It’s hard to escape pop culture in Italy.
We trooped through the Colosseum and I recalled scenes from the Russell Crowe movie Gladiator. We climbed up the Palatine Hill overlooking the Roman Forum and I remembered the opening scene in Colleen McCullough’s First Man in Rome when the patrician Caesar met the brilliant general Marius. I thought of Roman Holiday and The Talented Mr. Ripley at the Spanish Steps and of La Dolce Vita and Three Coins in a Fountain at the Trevi Fountain.
One can combine high and low culture and remember: E. M. Forster’s A Room with a View and Sarah Dunant’s Birth of Venus in Florence; Thomas Mann’s Death in Venice and Italo Calvino’s Invisible Cities in Venice.
I read The Agony and the Ecstasy, Irving Stone’s historical novel about Michelangelo’s life and art, a long time ago. And presented with Michelangelo’s genius at every turn—on the famous ceiling of the Sistine Chapel; in the dome of St. Peter’s Basilica; in the Pieta; in the sculpture, the replica, and the parodies of the David in Florence—I vowed to myself to use the words “agony” and “ecstasy” only when referring to Michelangelo’s art.
In the Sistine Chapel, amidst the milling crowd and the museum guards who intermittently shouted out the need for silence and the no video/photography policy, I craned my neck to view the famous masterpiece. It’s hard to focus on anything else but the iconic center—god the father and Adam, their fingers almost touching, in the artist’s thunderous representation of the creation of humanity.
But my vision also kept gravitating towards the right corner where the Delphic Sibyl was painted. It’s a beautiful cameo—the sibyl’s figure muscular, her face expressive, the colors of her robes richly glowing. It was strangely familiar and, just like that, I was back in pop culture territory. I remembered: it was on the cover of my younger daughter’s coloring book entitled Color Your Own Italian Renaissance Paintings.
We went to St. Peter’s Basilica and, in its vastness and silence, it felt like a reprieve from the crowds. Many things in and about it are magnificent: marble cherubs bigger than grown humans, their dimpled limbs larger than my thighs; Bernini’s baldacchino, the ornate and massive bronze structure hovering over the altar; the delicate Pieta, looking tiny amidst the immense scale of the building, but affecting nevertheless, even when viewed through its bulletproof glass protection.
We went out to a crisp and sunny Roman afternoon in St. Peter’s Square. Looking around at Bernini’s columns, I kept imagining the countless footage set in the place, packed with nuns and priests and other visiting faithful, that I have seen on TV when one pope died and another one was elected, when one pope retired and yet another one was elected, when one or another pope held one or another papal mass. And again: Wasn’t there a scene in the Tom Hanks movie Angels and Demons set exactly here?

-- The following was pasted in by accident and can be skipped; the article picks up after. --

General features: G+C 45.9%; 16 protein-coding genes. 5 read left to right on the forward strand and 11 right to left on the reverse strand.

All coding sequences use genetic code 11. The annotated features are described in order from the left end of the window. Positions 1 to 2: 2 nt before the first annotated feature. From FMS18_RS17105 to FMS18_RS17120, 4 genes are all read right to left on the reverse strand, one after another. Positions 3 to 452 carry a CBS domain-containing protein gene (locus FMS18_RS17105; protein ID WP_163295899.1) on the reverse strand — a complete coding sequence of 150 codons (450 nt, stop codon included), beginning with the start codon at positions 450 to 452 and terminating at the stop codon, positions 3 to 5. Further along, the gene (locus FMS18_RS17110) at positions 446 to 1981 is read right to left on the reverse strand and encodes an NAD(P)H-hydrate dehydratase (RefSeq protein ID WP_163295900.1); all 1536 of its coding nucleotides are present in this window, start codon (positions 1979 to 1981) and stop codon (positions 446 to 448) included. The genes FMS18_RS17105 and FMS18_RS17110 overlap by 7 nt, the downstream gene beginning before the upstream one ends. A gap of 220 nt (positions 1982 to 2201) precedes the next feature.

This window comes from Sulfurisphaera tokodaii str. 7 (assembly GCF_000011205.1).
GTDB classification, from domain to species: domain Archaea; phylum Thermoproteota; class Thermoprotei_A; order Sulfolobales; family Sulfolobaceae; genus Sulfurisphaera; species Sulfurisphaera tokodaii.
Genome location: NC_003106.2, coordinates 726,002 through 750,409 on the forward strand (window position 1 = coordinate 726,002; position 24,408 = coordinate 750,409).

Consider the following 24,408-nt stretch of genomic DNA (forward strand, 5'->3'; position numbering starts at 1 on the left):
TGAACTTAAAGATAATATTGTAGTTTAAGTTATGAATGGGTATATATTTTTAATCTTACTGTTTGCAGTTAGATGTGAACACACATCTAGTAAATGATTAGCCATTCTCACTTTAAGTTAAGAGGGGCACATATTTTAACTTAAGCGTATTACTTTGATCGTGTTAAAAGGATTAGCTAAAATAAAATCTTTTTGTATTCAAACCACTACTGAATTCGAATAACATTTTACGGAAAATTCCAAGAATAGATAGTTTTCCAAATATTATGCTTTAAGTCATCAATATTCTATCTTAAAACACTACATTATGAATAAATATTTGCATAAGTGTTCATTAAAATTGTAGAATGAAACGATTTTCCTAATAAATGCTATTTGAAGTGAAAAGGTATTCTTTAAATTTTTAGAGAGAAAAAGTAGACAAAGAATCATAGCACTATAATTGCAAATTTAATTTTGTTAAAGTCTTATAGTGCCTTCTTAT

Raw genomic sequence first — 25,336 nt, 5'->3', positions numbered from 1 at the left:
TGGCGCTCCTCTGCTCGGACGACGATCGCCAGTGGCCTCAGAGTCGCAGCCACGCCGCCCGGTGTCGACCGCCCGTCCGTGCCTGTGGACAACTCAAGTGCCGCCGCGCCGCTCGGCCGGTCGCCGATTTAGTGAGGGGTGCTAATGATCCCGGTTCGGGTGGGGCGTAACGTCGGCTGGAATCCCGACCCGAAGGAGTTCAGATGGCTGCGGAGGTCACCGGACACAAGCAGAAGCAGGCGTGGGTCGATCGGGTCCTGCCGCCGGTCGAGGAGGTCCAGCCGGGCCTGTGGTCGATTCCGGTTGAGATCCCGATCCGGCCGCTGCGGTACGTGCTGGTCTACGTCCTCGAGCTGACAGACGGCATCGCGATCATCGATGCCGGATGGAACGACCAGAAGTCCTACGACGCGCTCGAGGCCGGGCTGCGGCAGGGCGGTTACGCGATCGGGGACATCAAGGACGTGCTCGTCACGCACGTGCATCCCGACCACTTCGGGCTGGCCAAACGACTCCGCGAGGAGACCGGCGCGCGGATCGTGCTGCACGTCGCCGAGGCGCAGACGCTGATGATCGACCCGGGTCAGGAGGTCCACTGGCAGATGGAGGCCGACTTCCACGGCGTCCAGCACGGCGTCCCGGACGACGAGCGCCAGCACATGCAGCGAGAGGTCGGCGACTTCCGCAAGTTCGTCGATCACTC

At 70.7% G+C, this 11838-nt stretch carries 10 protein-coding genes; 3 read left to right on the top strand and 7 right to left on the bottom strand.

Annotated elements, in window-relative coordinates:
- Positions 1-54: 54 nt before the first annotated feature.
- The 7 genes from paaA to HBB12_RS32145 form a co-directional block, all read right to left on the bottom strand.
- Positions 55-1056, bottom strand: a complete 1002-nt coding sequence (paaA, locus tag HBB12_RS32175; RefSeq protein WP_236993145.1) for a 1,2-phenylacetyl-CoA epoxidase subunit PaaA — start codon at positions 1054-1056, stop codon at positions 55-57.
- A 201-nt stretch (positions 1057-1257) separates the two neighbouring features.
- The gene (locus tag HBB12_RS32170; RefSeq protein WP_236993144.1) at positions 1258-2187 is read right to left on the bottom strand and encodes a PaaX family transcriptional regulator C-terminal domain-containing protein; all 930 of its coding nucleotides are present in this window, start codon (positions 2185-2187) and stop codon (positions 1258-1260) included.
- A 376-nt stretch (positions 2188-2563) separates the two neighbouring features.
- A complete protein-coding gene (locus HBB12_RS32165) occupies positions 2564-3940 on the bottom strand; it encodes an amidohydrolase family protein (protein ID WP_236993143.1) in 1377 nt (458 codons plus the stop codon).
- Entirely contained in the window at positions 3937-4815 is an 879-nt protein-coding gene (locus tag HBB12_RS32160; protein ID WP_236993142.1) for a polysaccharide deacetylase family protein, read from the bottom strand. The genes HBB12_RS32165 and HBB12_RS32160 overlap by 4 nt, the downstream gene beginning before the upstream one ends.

When in Rome, one eats pizza. So we did. We ate pizza with prosciutto, pizza with artichokes, pizza with four cheeses. Pizzas in Rome come in different fashions—thick squares from cheap bars sold by weight; rustic oblongs with tomato sauce and olives in grocery stores; and small thin ones in restaurants. The best pizzas were small and delicate, tender, chewy, and aromatic and we ate them with the flavorful low-alcohol wines that Europe seems to refuse to export to America. I remembered a show where Mario Batali sang the praises of puntarelle, a bitter green vegetable in season in the Roman province of Lazio in winter. We hunted for it and found a restaurant where it was served raw and drizzled with olive oil and anchovy sauce. We walked a lot, so we felt justified in eating gelato every day, sometimes twice a day. I tried the sweet milk flavor because I couldn’t resist the name, fior di latte, in Italian. Other memorable gelato flavors were hazelnut, rice (rice!), strawberry, pear, and single-malt whiskey. Every morning we had cappuccino in a neighborhood bar, standing up at the counter like the locals. The Italians invented the drink and they are so good at making it, the espresso intense, the milk creamy and frothy, and the price, at one euro and thirty cents in most bars, wonderfully affordable. Of the many cool things about Italy, this has to be one of the coolest: The price of their delicious coffee is regulated by the Italian government.
December is supposed to be a good time to go because it’s not as crowded with tourists as it is in the spring or summer. But it was still crowded. The Trevi Fountain, in particular, was always packed with people taking selfies and tossing coins. I realized, looking over the balcony on the side and watching the melee right in front of the fountain, that one has to enjoy these places as if they were theater or spectacle. Forget having a meditative silence to appreciate the art or to reflect on the march of history. The boisterous crowd is an intrinsic part of the experience. In that spirit, I took my young daughter by the hand and joined the crowd in front of the fountain. We held our coins in our right hands and tossed our fifty euro cents over our left shoulders and wished to visit Rome again. I took her picture, then we fought our way back out.
Back in New York, I think of Italy and remember more pop culture: Bernardo Bertolucci’s Stealing Beauty, Frances Mayes’s Under the Tuscan Sun, the second and third movies of The Godfather. There are more. Even Shakespeare, after all, set a few of his plays in the country.
And I’ve come up with a reason for all these pop cultural references, for the crowds, for my wanting to go back.
The reason is this: Even when we’ve never been there (I know I was even before this trip), we’re all in love with Italy.